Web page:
daily weights in your unit? - page 3

by picurn10

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how does your unit handle weighing pts? Our standing policy is daily weights for all pts. We have about half our beds that actually have scales, for all the rest we have to put the pt in a sling scale. It can be painful for the... Read More


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    I'm not sure that it would matter much one way or another if the child was eating/drinking (unless you are thinking about it from the standpoint of interrupting the child's dinner, in that case, maybe that child could be done last in line). Otherwise, I think one could argue if the child was about to take a large poo, then THAT could affect their weight! Basically, in my humble opinion, I don't think it matters much being that it is dinner time. What matters the most is consistency (same scale, same time of day, etc.).

    Our stepdown unit has a piece of paper taped to the end of the crib/bed that is filled out daily with the child's weight. There are several lines printed on it where you can easily write the weights down. It's an easy reference point when the RNs/techs are obtaining the weight ("oh, that weight seems way more/less than the one yesterday..."), and the parents seem to appreciate it, too. It may serve as a helpful reminder, too, that the child is a "daily weight".
  2. 0
    Ok, so I don't work with peds, but in my adult ICU, all beds are zeroed with a set of specific things on them prior to the pt arriving in the bed. Fitted sheet, draw sheet and pad, flat sheet, blanket, and pillow. That is our policy so there's no confusion. We do weights daily and actually adjust our gtts re the new wt. New policy for that one.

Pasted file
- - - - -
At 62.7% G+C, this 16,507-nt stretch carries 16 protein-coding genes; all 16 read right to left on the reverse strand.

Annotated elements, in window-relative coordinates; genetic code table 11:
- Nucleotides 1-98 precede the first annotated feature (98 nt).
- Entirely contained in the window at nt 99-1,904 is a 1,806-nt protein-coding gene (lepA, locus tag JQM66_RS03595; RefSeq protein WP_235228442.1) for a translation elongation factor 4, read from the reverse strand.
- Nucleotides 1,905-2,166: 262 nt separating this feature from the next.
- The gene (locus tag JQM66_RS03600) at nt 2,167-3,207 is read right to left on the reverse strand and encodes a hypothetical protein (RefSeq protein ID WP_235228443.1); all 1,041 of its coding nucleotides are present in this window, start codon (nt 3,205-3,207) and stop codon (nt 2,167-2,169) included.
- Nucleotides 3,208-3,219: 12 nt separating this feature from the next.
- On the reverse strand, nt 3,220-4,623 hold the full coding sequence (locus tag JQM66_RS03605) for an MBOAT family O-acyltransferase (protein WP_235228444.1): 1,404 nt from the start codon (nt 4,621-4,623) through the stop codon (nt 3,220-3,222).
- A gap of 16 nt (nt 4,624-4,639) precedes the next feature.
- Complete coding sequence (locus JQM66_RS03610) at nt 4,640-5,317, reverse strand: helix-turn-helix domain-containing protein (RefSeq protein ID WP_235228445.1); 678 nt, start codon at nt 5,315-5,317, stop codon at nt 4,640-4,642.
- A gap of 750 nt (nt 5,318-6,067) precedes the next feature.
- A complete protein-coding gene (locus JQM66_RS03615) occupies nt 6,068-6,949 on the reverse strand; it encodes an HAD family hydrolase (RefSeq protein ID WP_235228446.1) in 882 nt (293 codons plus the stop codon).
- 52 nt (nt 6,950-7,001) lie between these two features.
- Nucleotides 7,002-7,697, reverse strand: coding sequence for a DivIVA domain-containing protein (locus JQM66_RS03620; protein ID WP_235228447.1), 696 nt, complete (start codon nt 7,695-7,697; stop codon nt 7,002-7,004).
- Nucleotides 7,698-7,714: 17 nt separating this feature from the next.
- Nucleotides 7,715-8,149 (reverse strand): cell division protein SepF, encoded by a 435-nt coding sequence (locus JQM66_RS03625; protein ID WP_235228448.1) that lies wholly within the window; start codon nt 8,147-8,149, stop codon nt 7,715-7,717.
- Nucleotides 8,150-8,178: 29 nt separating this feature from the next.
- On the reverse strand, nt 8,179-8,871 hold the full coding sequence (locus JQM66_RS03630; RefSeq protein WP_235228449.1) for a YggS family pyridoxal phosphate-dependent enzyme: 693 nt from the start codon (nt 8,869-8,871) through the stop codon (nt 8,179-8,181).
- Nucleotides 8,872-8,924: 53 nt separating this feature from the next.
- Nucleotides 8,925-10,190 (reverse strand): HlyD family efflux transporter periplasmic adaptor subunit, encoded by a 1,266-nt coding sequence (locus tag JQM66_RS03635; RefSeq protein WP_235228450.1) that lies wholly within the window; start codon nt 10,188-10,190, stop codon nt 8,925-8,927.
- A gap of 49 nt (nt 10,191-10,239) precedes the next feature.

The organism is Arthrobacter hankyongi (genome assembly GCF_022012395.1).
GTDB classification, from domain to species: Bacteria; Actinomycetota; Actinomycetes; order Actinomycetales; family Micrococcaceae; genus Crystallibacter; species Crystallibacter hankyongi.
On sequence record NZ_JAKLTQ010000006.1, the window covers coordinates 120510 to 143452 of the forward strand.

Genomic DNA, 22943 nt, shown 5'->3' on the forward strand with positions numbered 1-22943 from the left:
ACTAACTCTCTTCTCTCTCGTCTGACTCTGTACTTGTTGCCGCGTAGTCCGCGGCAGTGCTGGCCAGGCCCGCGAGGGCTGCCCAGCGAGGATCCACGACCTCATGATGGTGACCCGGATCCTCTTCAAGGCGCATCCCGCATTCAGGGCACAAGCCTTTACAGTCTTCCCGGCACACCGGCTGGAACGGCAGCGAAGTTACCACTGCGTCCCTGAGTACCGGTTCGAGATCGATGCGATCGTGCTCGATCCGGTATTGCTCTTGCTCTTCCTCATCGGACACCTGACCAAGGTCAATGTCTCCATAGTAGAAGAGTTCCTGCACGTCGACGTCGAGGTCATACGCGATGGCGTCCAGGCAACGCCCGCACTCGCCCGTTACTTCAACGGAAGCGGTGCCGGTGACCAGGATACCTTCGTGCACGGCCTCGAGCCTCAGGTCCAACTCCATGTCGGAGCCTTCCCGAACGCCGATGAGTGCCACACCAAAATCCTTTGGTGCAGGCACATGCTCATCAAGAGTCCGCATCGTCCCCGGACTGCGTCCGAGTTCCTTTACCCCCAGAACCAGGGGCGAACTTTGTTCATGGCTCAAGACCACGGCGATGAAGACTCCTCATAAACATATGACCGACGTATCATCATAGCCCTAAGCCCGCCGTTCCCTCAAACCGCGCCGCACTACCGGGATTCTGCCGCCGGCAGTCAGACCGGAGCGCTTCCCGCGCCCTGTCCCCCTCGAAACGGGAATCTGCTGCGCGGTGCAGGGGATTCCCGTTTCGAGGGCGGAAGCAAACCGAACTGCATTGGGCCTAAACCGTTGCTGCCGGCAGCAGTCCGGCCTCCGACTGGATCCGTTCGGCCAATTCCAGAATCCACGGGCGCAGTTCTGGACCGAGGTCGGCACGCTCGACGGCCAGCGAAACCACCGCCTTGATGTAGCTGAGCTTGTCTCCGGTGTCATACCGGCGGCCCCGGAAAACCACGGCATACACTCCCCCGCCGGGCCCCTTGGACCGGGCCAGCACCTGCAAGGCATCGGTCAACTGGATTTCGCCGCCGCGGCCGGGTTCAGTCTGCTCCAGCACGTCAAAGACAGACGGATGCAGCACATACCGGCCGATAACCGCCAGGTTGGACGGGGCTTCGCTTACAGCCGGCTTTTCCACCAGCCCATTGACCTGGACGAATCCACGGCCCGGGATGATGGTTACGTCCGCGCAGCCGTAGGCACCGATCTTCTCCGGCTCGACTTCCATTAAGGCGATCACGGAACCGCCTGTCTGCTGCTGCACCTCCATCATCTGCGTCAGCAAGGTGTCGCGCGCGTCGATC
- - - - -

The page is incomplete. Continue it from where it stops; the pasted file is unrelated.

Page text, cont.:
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    We get weekly weights on our patients (it's a medical PICU; the patients in the cardiac PICU might get daily weights, I don't know). Even then, if our patient is too unstable to be safely weighed, we can ask the physician for an order that says it's okay to not weigh them. Otherwise every patient in the unit gets weighed on the same day every week.

    We used to get daily weights also, but our compliance was poor and our medical director analyzed some research and our policy and decided that for most patients a daily weight really isn't important, so we went to weekly weights instead. Some patients are daily weights, but it has to be specifically ordered that way by the doctor.

    To solve the bed-zero'ing problem, we have a little form we tape to the bed that states what it was originally zero'ed with.
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    Usually the most we would weight a patient is 3Xweek. All our beds weigh and some of our cribs. For the beds people ususally zero the bed and attach a sticker at the bottom of the bed stating what the bed was zeroed with. Everyone tends to make their beds the same way but the sticker helps avoid confusion, although honestly if they're not a chronic or really sick kid who we expect to stay awhile we usually just stick with the admission weight


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